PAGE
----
Capsulitis merely is the inflammation of the area especially the tissue surrounding the joint.


This is a degenerative condition that affects the joints since arthritis is not just one disease but instead an umbrella name about joint degeneration.

In our case arthritis such as rheumatoid arthritis or osteoarthritis would affect the temporomandibular joint causing pain and inflammation also restricting the motion and movement of the joint.

Treatment of TMJ

The level of procedures used to treat TMD include:

  • Conservative
  • Reversible
  • Irreversible

Conservative treatment

Most people experience mild forms of TMD.

They are referred to as acute TMD. The treatments for acute TMD are not as intensive and tweaking a few habits here and there as well as some self-care administered treatment will help alleviate the situation.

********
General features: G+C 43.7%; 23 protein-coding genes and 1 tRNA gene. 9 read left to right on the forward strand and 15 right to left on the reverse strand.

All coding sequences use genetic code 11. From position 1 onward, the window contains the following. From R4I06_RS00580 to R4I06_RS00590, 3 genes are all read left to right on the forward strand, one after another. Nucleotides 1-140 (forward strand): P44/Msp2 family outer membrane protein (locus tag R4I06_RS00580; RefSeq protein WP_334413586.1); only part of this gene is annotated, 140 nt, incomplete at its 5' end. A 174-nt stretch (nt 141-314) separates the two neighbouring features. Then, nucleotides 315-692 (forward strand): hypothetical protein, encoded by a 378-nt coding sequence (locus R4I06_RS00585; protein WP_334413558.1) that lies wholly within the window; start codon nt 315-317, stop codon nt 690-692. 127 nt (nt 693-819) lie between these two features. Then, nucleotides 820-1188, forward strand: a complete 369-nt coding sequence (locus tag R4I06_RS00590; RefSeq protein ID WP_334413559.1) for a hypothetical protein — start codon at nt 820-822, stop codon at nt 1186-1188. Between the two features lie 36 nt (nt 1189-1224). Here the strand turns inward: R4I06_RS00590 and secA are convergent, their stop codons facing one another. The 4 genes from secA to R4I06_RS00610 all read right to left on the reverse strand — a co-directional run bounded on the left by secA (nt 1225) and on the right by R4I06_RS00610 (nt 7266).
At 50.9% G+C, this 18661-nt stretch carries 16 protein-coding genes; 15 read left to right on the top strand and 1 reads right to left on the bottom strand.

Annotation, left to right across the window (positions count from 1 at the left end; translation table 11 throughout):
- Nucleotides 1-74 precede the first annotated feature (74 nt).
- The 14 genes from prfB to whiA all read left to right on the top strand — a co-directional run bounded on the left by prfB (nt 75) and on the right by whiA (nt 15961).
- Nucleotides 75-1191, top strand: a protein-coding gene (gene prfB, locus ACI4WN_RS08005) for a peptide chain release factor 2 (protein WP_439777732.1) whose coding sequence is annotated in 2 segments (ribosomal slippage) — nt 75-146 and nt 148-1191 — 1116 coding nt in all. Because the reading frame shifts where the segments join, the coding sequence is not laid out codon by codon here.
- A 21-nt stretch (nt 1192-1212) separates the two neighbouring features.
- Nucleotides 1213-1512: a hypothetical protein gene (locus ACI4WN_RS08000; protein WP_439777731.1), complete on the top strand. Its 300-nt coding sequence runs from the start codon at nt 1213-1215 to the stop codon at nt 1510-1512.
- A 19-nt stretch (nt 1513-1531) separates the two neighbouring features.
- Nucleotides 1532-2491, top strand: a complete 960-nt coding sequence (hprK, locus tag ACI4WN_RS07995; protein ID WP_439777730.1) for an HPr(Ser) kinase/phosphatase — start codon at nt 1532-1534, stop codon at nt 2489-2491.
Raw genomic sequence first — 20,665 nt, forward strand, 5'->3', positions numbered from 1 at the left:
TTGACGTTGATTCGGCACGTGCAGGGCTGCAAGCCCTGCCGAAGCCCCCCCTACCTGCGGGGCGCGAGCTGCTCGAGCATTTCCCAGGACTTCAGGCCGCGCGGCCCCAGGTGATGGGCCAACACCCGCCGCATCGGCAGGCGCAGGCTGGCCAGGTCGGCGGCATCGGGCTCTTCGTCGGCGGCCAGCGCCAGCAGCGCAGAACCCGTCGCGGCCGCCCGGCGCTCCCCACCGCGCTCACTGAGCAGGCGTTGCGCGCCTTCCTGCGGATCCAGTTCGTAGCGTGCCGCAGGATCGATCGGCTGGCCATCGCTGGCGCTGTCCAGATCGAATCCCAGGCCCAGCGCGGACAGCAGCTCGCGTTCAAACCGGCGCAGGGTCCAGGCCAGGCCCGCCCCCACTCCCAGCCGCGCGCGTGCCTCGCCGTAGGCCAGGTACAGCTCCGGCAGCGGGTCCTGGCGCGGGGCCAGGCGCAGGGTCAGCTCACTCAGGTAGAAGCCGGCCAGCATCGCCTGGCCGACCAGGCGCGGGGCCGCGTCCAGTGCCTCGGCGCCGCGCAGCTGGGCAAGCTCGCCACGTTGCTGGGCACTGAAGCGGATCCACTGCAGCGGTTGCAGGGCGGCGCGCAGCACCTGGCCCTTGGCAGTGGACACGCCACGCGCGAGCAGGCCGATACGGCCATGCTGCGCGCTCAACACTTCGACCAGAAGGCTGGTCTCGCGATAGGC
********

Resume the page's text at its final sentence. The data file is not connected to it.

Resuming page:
Self-care treatments such as: eating soft foods, applying heat or moist ice packs avoiding wide yawning or singing particularly loud singing which is strenuous to the jaw.

Such procedures will ease the pain, and after a few months or weeks, the pain will ultimately disappear.

Most physicians recommend the least invasive measures that have no permanent damage to the structure of the jaw or teeth.

Reversible treatment

These treatments are administered to patients who are experiencing chronic pain.

Chronic is pain that after three months is still persistent. Reversible procedures do not involve any permanent changes in the teeth or jaw structure.

Though TMD may have become persistent in a patient, it mostly is not necessary to administer irreversible treatments.